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How the UAW strike represents the larger problem of a shrinking middle class


For more on the state of American labor and economic disparity, we've got David Wessel with us. He's director of the Hutchins Center at the Brookings Institution. Good morning, David.

DAVID WESSEL: Good morning, Leila.

FADEL: So what do you think about Senator Sanders' description of the economy?

WESSEL: Well, Senator Sanders is absolutely correct that by any measure, there's been widening inequality in the United States over the last 50 years. A growing share of income and wealth has gone to the very best off people. But the official government measures show that the typical American worker is actually making more than he or she did 50 years ago. So, for instance, I looked it up, the Labor Department's measure of median weekly earnings for wage and salary earners, that's about $1,100 a week now. If you adjust for inflation, it's up, but only about 10% over the last 50 years.

FADEL: So we heard earlier from a retired autoworker, Adolphus Lyles, and he remembers a time when a family could get by on one income, own a house, take vacations, afford to send their kids to a state college. And now autoworkers can't afford the cars they're making. So why is that out of reach?

WESSEL: I think he's right. So from the end of World War II to around 1973, the U.S. economy did very well, and living standards for the typical American family rose steadily, although there's a danger in painting the path to some kind of economic nirvana, especially when you think about what it was like for African Americans and for many women. But for a variety of reasons, the U.S. economy didn't deliver as well for many Americans after the mid-'70s. We've had some spurts of strong growth and shared prosperity as in the late '90s, but it's true that to pay for what many of us now think of as the element of a middle-class lifestyle does often take two incomes instead of one.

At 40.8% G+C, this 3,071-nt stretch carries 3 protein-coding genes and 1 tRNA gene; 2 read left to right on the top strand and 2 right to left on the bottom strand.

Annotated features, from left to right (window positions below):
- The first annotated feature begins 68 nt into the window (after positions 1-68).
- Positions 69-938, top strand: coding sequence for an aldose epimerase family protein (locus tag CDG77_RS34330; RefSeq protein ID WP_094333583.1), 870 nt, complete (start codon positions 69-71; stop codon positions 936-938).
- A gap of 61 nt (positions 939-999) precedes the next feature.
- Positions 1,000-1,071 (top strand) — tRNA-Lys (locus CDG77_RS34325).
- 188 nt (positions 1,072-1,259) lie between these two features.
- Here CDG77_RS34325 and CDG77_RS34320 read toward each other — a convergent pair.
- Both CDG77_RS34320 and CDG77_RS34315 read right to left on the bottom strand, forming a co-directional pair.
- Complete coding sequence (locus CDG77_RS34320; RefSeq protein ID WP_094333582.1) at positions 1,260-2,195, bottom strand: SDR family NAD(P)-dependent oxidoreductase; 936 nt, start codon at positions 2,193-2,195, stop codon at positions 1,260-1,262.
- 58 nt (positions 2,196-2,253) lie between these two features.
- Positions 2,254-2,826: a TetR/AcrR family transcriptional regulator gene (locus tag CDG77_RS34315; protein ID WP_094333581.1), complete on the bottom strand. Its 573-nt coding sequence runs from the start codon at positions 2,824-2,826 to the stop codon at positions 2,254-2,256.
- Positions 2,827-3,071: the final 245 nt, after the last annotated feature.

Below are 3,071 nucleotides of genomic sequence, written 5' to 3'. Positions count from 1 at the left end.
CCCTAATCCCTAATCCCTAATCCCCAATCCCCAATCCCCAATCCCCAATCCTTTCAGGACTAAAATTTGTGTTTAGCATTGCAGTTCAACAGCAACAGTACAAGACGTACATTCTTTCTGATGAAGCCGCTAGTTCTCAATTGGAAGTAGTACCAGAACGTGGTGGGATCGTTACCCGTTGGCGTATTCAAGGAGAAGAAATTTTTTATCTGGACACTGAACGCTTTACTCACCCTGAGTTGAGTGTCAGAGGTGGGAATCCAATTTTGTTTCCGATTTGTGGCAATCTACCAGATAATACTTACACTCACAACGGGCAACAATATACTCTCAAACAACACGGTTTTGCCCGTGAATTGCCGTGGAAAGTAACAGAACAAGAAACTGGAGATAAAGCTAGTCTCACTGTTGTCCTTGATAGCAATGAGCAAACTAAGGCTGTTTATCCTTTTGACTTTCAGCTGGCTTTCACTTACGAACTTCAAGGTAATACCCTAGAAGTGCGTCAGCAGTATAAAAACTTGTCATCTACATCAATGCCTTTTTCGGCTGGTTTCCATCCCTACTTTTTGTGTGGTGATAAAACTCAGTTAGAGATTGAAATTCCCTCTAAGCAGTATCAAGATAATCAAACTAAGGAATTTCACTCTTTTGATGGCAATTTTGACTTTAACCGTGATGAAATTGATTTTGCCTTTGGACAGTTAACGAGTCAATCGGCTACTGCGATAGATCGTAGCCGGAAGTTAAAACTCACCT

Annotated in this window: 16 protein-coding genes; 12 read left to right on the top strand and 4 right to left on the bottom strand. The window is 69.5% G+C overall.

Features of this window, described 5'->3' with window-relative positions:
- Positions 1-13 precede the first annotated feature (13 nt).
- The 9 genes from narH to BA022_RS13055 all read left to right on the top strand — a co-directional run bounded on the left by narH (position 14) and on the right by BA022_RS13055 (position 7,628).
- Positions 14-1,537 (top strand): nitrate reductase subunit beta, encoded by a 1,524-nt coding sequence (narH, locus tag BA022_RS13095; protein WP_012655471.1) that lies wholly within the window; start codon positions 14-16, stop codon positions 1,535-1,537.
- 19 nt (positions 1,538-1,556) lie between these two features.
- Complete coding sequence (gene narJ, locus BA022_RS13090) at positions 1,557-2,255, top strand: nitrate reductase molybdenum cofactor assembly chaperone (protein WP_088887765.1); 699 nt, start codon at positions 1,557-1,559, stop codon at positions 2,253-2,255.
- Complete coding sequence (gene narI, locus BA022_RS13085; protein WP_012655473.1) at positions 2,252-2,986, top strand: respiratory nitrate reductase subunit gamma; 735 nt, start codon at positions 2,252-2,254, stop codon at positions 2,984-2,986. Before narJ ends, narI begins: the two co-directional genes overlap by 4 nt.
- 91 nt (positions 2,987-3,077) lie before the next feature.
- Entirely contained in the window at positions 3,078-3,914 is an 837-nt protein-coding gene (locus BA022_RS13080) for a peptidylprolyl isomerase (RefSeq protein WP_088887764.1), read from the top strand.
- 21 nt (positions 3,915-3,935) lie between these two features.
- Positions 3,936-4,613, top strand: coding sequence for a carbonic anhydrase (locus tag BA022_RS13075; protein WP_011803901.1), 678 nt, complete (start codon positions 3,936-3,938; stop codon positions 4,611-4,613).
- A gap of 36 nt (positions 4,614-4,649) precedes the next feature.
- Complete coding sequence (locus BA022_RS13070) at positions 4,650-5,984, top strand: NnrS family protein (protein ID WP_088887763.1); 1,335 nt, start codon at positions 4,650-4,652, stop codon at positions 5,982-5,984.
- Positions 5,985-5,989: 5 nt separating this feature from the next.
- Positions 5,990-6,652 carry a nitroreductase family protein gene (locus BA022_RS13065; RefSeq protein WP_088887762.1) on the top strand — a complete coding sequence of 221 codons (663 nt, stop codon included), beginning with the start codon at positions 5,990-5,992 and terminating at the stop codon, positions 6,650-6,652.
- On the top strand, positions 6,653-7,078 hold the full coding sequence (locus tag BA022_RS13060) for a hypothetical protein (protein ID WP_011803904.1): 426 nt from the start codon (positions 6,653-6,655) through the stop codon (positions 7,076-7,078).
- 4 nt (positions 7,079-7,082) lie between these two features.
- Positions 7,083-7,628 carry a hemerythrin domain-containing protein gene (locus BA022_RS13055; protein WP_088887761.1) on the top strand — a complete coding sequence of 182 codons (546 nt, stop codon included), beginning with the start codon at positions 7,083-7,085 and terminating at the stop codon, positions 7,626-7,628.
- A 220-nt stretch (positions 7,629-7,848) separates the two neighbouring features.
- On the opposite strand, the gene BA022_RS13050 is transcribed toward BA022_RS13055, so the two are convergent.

Of course, I think you have to look beyond dollars and cents. There are many ways in which our lives are a lot better than they used to be - cars are safer, air and water are cleaner, most of us have cellphones that have more computer power than supercomputers did a generation or two ago and we have new vaccines. I mean, in the early '90s, there were more than 4 million cases of chickenpox every year. Now we're down to something like 150,000 because we've invented a vaccine.

FADEL: Yeah. If you're able to afford the things that you described. So let's talk about the inequality here. We've seen a widening gap between the have-mores and the have-less. Haven't we seen that, and what's causing it?

WESSEL: Yeah. We have. So there - I think there's lots of things going on. More educated workers have done much better than those with less education. The gap, as Senator Sanders said, between the pay of chief executives and ordinary workers has widened enormously.

FADEL: Yeah.

WESSEL: Now, the tax code and the federal benefits do reduce inequality but not as much as the market has widened it. In many walks of life - in corporations, baseball teams, law firms - we've also seen a winner-take-all phenomenon where the very best, much, much better than the typical than it was in the past. One interesting development, though, wages have been picking up lately for most workers, but they haven't compensated for the inflation we've seen since the beginning of the pandemic, except for wages of workers at the bottom. The folks who make 13 and $14 an hour actually have seen their wages go up faster than inflation, even though the rest of us have not.

FADEL: David Wessel is with the Brookings Institution. Thank you, David.

WESSEL: You're welcome.


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